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Banks selling technology assets to vendors and investors: the new win/win set-up in capital markets technology

Few banks today develop truly differentiated technology, having moved from being ‘technology makers’ to ‘technology takers’. GreySpark Partners Head of Fintech William Benattar and Senior FinTech Analyst Meri Paterson argue that the development of proprietary software has taken a back seat, and is now only considered in situations where creating a competitive advantage or controlling sensitive data is of paramount importance. To drive technology change, keep a handle on their IT budgets and return to an agile state, most banks have opted for a two-stage approach: (1) reduce capex by getting rid of their most asset-heavy software; and (2) leverage vendors to rebuild economies of scale outside of the organisation, so as to turn internal opex into external.

Over the last five years several banks have entered stage one of this approach and started divesting software that they had originally developed in-house for their own use. Despite some forward-thinking banks such as Goldman Sachs aspiring to become the most advanced ‘tech-enabled’ bank, most banks cannot afford to keep maintaining legacy systems internally, and look to divest some of their technology assets.

GreySpark compiled a list of all instances of banks divesting internal tech assets between 2013 and 2017. Leveraging publicly available information, we analysed the background and motivations behind each of the fifteen transactions that took place over this period. Readers of financial news will remember widely publicised deals such as StatPro’s 2017 acquisition of UBS’s portfolio analysis tool, Delta, but only half of the deals were straightforward sales between two parties. Other deals included carve-outs and spin-offs, reflecting the complex realities of monetising internal software.

Expansion and Protection Motivate Divestments

In the sample of transactions, GreySpark identified seven different motivations for why a bank would make a change in ownership of a technological asset. The pursuit of growth together and the ability to sell to competitors were the two most frequently mentioned motivations across transaction types.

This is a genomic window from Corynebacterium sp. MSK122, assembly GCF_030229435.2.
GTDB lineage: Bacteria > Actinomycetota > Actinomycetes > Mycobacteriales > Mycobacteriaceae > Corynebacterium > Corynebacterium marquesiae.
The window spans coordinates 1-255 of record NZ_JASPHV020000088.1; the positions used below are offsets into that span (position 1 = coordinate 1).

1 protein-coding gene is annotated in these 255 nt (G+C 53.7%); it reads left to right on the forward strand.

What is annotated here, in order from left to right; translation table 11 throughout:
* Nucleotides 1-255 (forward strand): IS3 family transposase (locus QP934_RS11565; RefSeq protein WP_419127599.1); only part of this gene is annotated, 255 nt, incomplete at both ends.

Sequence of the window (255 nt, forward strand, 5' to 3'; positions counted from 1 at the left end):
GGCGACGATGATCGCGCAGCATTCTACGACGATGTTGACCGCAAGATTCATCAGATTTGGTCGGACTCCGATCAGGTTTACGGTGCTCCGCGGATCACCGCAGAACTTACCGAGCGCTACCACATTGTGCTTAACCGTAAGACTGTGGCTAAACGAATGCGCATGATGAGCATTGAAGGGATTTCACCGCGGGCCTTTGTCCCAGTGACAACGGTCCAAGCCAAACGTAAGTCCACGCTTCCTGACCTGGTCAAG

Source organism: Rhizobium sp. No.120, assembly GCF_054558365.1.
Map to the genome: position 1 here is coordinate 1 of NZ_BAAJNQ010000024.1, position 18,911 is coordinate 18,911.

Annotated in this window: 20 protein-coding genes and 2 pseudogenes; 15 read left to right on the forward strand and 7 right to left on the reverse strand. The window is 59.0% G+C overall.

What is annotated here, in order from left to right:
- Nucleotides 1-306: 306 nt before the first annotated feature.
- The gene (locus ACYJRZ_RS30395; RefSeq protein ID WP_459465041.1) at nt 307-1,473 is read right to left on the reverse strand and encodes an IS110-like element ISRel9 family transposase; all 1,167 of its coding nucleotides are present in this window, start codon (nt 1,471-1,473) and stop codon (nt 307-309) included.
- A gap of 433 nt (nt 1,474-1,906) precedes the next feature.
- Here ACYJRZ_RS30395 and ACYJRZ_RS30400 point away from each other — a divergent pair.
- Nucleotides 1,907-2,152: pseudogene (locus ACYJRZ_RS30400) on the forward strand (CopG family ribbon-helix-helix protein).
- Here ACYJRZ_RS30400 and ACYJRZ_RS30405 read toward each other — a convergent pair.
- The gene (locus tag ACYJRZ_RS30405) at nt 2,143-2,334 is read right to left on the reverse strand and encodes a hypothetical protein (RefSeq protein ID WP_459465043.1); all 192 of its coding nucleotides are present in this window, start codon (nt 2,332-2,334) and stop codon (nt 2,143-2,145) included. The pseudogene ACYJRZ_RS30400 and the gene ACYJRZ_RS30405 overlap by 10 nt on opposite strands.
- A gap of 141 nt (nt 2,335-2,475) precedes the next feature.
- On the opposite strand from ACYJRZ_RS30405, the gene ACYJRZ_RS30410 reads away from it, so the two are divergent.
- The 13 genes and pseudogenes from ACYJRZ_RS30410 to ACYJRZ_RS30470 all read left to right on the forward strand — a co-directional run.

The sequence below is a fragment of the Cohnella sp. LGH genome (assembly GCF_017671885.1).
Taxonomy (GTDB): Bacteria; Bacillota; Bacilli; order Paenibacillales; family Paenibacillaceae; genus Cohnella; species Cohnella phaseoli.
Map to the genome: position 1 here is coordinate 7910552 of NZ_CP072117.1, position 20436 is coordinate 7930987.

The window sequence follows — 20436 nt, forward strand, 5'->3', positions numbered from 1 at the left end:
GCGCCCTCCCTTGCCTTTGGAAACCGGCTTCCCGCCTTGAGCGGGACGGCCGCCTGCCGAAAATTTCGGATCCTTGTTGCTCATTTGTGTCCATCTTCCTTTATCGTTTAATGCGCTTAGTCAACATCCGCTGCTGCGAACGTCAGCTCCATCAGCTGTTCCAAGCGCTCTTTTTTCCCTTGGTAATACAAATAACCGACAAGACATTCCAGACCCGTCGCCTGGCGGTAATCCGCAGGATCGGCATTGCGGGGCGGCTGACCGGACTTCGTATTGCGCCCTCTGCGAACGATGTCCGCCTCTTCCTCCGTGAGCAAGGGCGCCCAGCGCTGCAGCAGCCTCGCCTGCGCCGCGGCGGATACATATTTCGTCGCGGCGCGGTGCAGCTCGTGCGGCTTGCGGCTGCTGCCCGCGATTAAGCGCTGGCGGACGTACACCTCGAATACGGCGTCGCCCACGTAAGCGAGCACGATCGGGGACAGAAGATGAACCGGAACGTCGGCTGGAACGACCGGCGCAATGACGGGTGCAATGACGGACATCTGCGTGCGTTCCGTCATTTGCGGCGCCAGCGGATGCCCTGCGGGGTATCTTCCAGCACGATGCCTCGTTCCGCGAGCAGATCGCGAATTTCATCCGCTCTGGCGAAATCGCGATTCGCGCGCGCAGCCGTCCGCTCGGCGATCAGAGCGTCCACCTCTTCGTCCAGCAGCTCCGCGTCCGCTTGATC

Growth in this context meant increasing market share – often something the bank could not achieve without joining forces with other big players in the space. An example of a deal partly motivated by market share increase was the spin-off of Goldman Sachs’s EMS, REDI, to a consortium of banks and private equity investors. The participating institutions brought different strengths to the new entity, whether revenue, links to clients or counterparties, distribution channels or complementary technology, resulting in a REDI with much improved capacity and reach.

The ability to sell to competitors came up the most after growth. This motivation was relevant in cases where a bank had developed core banking software whose ideal users were other banks. For instance, Q-CASH, a lending platform created by a US credit union (WSECU) was carved out in 2015 to take advantage of demand in the marketplace and even direct enquiries from banks.

Streamlining-related reasons such as cost-cutting, focusing on core business and lack of expertise were the next most common. Credit Suisse’s 2014 sale of its Excalibur fee and expense management solution to SmartStream exemplifies this reason – the tool had first been developed in 2007 and, at first, helped reduce costs for the bank. As the platform took on other functions, it became the largest database inside the organisation. The simultaneous recognition that it could not be funded forever, and that a third party might be able to turn it into a utility that Credit Suisse could then also use, led to the sale.